"That the dead are seen no more ... I will not undertake to maintain, against the concurrent and unvaried testimony of all ages and all nations. There is no people, rude or learned, among whom apparitions of the dead are not related and believed. This opinion, which perhaps prevails as far as human nature is diffused, could become universal only by its truth; those that never heard of one another would not have agreed in a tale which nothing but experience can make credible. That it is doubted by single cavillers can very little weaken the general evidence; and some who deny it with their tongues confess it by their fears."

Going back to Catholicism and the supernatural, I knew a very devout Catholic who attended the Tridentine Mass and disliked theological liberalism but who followed horoscopes, even though the Church forbids her children from doing so. The Church, he pointed out, does not think horoscopes are false but forbidden knowledge.

But even though I have lived in Romania twenty years I refuse to take horoscopes seriously. An English friend of mine, Nick Brind, who has lived in Romania for much longer, once said to me:
"You know you have been in Romania too long when you can tell someone's star sign from their birthday and throw yourself into an animated discussion about it."

[Footnote: Are my blog posts starting to ramble like Aubrey's Brief Lives or Leigh Hunt's essays? I should love that, though I do not want to resemble that crashing bore Montaigne, to whom someone has compared me.]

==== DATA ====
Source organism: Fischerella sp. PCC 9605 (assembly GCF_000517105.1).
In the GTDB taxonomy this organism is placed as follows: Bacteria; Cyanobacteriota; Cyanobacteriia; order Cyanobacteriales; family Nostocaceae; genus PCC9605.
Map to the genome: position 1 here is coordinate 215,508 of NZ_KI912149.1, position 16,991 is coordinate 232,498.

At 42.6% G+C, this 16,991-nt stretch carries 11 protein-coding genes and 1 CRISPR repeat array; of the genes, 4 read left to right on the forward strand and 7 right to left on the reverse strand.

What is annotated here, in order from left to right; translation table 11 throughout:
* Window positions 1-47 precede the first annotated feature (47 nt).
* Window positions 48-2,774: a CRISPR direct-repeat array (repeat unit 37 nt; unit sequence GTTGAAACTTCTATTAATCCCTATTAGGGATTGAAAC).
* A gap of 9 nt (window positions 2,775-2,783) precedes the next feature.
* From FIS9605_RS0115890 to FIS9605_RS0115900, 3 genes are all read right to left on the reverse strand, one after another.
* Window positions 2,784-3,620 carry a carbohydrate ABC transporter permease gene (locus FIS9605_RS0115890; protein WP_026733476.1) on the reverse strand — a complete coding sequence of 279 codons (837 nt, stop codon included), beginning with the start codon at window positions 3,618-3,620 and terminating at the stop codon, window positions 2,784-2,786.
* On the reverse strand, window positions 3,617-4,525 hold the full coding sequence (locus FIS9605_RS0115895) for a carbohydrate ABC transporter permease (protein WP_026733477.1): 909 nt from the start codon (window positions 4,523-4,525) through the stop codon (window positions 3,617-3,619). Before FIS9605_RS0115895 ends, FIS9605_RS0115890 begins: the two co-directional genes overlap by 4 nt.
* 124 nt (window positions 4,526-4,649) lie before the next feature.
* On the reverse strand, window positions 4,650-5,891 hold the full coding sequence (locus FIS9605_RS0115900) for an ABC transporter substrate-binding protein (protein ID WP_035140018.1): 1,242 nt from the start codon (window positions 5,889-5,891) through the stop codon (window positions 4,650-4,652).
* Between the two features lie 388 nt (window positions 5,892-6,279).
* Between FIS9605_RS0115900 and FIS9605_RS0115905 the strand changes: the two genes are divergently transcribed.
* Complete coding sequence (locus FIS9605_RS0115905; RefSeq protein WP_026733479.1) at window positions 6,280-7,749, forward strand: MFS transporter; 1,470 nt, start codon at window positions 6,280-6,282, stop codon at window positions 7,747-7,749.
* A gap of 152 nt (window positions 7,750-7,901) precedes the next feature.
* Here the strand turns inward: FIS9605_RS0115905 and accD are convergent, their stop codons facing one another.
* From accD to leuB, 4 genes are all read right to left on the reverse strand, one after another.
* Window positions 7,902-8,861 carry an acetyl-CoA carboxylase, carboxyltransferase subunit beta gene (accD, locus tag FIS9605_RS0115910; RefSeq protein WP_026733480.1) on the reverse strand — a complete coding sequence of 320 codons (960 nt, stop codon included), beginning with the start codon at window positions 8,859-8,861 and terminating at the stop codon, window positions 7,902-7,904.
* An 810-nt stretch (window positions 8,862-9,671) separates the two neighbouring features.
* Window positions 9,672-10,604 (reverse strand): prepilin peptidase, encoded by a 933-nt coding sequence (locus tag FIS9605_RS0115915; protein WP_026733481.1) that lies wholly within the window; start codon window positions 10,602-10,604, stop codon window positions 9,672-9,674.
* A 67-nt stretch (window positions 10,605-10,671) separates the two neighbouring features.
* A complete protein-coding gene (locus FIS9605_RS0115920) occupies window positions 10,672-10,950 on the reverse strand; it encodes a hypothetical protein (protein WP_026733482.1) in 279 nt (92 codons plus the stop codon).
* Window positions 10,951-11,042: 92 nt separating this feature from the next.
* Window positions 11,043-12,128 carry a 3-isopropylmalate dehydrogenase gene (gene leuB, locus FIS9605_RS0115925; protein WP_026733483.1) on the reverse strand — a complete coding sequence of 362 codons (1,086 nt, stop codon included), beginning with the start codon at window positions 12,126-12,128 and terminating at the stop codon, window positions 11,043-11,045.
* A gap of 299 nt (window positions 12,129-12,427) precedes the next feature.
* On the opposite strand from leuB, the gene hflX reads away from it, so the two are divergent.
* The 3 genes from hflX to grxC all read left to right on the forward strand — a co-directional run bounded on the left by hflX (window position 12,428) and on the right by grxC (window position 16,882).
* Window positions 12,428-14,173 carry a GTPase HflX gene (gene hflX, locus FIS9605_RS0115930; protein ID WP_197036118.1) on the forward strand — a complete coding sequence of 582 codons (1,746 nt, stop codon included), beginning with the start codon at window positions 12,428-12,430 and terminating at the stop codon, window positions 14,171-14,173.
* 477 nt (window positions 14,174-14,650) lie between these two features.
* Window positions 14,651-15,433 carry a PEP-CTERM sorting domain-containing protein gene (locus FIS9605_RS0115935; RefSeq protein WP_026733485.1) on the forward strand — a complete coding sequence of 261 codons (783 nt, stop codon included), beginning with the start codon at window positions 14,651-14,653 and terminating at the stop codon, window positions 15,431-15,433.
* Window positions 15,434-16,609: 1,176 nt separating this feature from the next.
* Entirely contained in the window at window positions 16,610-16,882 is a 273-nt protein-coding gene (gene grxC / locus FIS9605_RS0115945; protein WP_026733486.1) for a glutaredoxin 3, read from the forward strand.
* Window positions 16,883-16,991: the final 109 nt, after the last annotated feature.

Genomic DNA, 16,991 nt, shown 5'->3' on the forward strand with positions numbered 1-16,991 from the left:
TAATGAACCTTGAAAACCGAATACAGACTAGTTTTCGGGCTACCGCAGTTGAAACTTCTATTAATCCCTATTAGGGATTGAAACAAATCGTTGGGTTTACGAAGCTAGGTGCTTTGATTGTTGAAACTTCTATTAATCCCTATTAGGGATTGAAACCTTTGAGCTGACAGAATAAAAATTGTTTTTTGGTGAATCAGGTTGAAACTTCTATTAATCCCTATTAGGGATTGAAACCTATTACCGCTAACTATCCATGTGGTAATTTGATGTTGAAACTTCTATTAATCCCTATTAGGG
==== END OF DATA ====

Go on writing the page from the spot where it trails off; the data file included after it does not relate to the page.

1. An amusing Sunday morning read.

    Interesting quotations, personal anecdotes (who were the other five people around the table?) and beliefs, references to the thoughts of various intellectuals and writers.

    I don't believe in ghosts.

    Romanians and star-signs, one of the many charming things about the country and people.

    Mine is Taurus - Taur :).

  2. You elsewhere describe yourself as a Catholic. If you refuse to take horoscopes seriously that why do you take Catholicism seriously?

    “The alignment of the stars makes this my lucky month? Nah, that’s superstitious nonsense. Can’t take it seriously.”

    “A story about a man 2000 years ago who walked on water, fed 5000 people with 2 pieces of bred, died and came back to life, cured the blind, raised dead people all alleged by authors unknown decades after the events supposedly happened? - sure sounds legit. I take it seriously enough to go to mass and declare my belief in these stories.”

  3. As I said, I do believe in the supernatural. The Catholic Church condemns superstition, fortune telling, seances and the rest. As for the Incarnation it is the most improbable thing imaginable and hard to believe in - all other religions are much easier to believe in.

    1. sounds like the Catholic Church hates competition... it's a business like all others.

  4. Seeing is mechanistically close to imagination...